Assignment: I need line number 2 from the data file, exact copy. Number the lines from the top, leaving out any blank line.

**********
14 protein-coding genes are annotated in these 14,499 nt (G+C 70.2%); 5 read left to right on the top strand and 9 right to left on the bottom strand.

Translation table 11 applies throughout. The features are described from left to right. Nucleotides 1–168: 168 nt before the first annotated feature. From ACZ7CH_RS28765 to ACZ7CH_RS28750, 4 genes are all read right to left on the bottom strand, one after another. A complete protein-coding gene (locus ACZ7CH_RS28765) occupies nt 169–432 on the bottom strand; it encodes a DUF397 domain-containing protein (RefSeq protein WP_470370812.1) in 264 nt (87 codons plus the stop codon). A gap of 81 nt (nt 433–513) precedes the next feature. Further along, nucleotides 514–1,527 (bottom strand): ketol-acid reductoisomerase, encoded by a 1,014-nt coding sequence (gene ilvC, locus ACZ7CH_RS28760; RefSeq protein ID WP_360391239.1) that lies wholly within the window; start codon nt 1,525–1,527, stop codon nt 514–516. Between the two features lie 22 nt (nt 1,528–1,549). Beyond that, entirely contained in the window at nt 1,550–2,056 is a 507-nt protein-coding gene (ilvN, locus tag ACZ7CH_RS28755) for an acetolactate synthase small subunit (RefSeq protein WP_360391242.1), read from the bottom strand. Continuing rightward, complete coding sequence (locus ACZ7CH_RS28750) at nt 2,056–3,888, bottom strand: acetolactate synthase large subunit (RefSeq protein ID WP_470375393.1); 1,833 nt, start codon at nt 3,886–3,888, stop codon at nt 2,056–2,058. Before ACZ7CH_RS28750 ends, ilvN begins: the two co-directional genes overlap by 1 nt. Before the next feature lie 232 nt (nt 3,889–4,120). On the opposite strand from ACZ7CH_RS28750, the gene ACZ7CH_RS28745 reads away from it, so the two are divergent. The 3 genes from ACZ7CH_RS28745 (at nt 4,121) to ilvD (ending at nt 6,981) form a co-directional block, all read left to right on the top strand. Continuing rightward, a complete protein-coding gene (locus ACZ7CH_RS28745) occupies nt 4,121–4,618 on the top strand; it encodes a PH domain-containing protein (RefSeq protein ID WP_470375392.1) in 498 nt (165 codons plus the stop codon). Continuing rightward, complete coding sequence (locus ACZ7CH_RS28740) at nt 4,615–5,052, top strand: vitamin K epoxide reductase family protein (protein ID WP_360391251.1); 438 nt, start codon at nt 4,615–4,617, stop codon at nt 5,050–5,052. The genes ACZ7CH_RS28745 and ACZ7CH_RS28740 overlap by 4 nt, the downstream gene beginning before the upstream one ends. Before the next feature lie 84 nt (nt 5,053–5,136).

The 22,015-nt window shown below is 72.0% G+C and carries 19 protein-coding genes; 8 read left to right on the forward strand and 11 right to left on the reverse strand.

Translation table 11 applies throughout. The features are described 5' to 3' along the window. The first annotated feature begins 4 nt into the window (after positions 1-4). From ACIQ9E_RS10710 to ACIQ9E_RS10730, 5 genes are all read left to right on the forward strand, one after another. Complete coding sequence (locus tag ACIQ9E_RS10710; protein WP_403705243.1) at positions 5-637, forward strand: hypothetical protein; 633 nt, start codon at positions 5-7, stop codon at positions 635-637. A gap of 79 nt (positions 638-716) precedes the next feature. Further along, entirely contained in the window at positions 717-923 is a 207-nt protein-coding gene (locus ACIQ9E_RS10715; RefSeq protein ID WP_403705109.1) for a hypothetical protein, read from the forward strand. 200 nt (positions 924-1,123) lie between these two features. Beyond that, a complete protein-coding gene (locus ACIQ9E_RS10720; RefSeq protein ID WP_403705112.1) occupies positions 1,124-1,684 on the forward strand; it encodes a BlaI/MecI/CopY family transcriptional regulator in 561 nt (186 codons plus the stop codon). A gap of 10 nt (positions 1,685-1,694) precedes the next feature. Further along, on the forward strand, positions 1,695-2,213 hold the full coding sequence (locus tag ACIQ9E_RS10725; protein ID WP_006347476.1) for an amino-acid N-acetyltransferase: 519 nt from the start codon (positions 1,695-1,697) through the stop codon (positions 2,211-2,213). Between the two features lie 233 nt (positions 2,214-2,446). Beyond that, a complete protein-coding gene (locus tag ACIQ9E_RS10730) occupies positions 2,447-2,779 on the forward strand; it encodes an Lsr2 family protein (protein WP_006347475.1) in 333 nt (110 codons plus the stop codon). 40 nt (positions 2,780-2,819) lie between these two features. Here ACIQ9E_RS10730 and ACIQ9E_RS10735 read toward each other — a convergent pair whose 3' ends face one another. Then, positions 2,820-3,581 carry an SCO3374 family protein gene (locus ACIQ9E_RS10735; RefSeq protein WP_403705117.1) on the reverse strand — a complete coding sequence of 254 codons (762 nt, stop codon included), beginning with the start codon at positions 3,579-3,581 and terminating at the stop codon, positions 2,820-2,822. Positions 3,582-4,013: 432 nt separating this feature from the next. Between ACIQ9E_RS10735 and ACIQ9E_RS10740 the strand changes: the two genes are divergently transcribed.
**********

Translation table 11 applies throughout. The features are described from left to right. Nucleotides 1–168: 168 nt before the first annotated feature. From ACZ7CH_RS28765 to ACZ7CH_RS28750, 4 genes are all read right to left on the bottom strand, one after another. A complete protein-coding gene (locus ACZ7CH_RS28765) occupies nt 169–432 on the bottom strand; it encodes a DUF397 domain-containing protein (RefSeq protein WP_470370812.1) in 264 nt (87 codons plus the stop codon). A gap of 81 nt (nt 433–513) precedes the next feature. Further along, nucleotides 514–1,527 (bottom strand): ketol-acid reductoisomerase, encoded by a 1,014-nt coding sequence (gene ilvC, locus ACZ7CH_RS28760; RefSeq protein ID WP_360391239.1) that lies wholly within the window; start codon nt 1,525–1,527, stop codon nt 514–516. Between the two features lie 22 nt (nt 1,528–1,549). Beyond that, entirely contained in the window at nt 1,550–2,056 is a 507-nt protein-coding gene (ilvN, locus tag ACZ7CH_RS28755) for an acetolactate synthase small subunit (RefSeq protein WP_360391242.1), read from the bottom strand. Continuing rightward, complete coding sequence (locus ACZ7CH_RS28750) at nt 2,056–3,888, bottom strand: acetolactate synthase large subunit (RefSeq protein ID WP_470375393.1); 1,833 nt, start codon at nt 3,886–3,888, stop codon at nt 2,056–2,058. Before ACZ7CH_RS28750 ends, ilvN begins: the two co-directional genes overlap by 1 nt. Before the next feature lie 232 nt (nt 3,889–4,120). On the opposite strand from ACZ7CH_RS28750, the gene ACZ7CH_RS28745 reads away from it, so the two are divergent. The 3 genes from ACZ7CH_RS28745 (at nt 4,121) to ilvD (ending at nt 6,981) form a co-directional block, all read left to right on the top strand. Continuing rightward, a complete protein-coding gene (locus ACZ7CH_RS28745) occupies nt 4,121–4,618 on the top strand; it encodes a PH domain-containing protein (RefSeq protein ID WP_470375392.1) in 498 nt (165 codons plus the stop codon). Continuing rightward, complete coding sequence (locus ACZ7CH_RS28740) at nt 4,615–5,052, top strand: vitamin K epoxide reductase family protein (protein ID WP_360391251.1); 438 nt, start codon at nt 4,615–4,617, stop codon at nt 5,050–5,052. The genes ACZ7CH_RS28745 and ACZ7CH_RS28740 overlap by 4 nt, the downstream gene beginning before the upstream one ends. Before the next feature lie 84 nt (nt 5,053–5,136).